Vic Guhrs is an artist and writer who takes his inspiration from the natural world, the mysteries of wilderness, and the uncharted no-man’s land of the soul where man and animals meet. Born in Germany, he came to Africa at the age of twenty-two in search of a life in remote places among wild animals. After completing his art studies in Johannesburg, he moved to Zambia’s Luangwa Valley, where he spent the next twenty years observing, sketching and painting, and learning the ways of the wild. The German Embassy proudly presents him as the “Artist of the Month” in March 2015.
Vic Guhrs’ career spans nearly four decades, much of it spent in the Zambian bush. He has exhibited widely and early on made his reputation as one of Africa’s premier painters of wildlife. He attributes this success to the collectors of animal art responding to the authenticity of his work, and his insight that went far beyond the accepted format of wildlife art. Numerous awards followed, and his many commissions included a Black Rhino painting for HRH Prince Philip, at the time head of the World Wildlife Fund.
He has since moved on from his life in the bush but twenty years in a remote safari camp, surrounded by wild animals, in close contact with the local communities, have left an indelible mark on his sensibilities as a painter and writer. ‘If you live among wild animals, you can’t help being made aware of an ancient connection between us. In our long history on this planet our paths converged in more ways than we care to admit. The biological kinship is obvious: they are made of the same cellular structures, with blood and bones and brains, and they breathe the same air and eat the same food. But there’s a spiritual connection, too; a common soul that binds us together on a profound and fundamental level; the animal spirit still lives in all of us.’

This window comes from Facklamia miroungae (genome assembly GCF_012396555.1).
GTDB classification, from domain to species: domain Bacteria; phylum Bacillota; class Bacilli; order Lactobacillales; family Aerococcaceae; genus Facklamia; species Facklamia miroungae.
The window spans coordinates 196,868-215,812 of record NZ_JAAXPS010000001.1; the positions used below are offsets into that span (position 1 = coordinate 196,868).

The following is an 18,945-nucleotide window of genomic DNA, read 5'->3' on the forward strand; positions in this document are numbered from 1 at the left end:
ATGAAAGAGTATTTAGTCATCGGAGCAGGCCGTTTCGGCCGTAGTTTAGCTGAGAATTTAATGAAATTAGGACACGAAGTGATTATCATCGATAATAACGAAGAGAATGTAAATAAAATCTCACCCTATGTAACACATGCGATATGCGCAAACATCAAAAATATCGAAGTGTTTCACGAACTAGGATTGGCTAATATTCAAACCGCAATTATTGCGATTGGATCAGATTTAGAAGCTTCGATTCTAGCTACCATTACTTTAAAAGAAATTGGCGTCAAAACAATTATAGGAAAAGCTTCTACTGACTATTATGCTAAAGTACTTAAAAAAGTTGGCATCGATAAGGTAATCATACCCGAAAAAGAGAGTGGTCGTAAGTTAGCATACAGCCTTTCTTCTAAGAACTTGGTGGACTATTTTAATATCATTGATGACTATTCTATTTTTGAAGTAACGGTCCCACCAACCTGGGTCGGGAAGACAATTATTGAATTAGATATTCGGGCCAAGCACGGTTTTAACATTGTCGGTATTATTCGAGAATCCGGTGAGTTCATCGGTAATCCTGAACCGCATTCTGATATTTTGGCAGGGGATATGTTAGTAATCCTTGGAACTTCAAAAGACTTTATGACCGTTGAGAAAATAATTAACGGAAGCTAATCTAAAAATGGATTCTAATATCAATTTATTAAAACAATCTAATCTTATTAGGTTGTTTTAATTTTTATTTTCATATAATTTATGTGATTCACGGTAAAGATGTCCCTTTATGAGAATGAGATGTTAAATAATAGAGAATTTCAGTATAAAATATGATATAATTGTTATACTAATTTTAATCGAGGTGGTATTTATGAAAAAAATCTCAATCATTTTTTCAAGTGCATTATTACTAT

African art has long acknowledged this. When Picasso, Modigliani and some of the other modernists discovered the beauty of African sculpture and carving, they saw (and absorbed) more than an alien visual tradition: inherent in this strange work was the African belief that humankind cannot be separated from the natural world, that we are one with the world of animals, the realm of our ancestors and the natural forces which threaten us at the same time as they delight and edify.
Guhrs’ art – both painting and writing – reflects the insight he has gained into the mysteries of this hidden bond. Not content to portray the superficial appearance of wild animals, he tries to shed light on those elusive moments, both in nature and in our d
His experiences and reflections are chronicled in his first book, ‘The Trouble with Africa – Stories from a safari camp’. A second book, ‘WILD LIFE – People and Animals of the Luangwa Valley’ is a collaboration with photographer Francois d’Elbee and returns to the same locale and the same theme – examining the mysteries of wilderness and the ancient connection between animals and man.
‘When I paint an eagle, a lion, an old man’s portrait, a tree, or the nude figure of a woman, I am acutely aware of the inclusiveness of all life on our planet. I try and imbue each brushstroke with the knowledge that everything is connected, and that to pull at one corner of the web is to eventually unravel the whole fabric.’
Please find his contact details and a selection of his paintings in our online art Gallery.
reams, where the barriers that separate us are dissolved.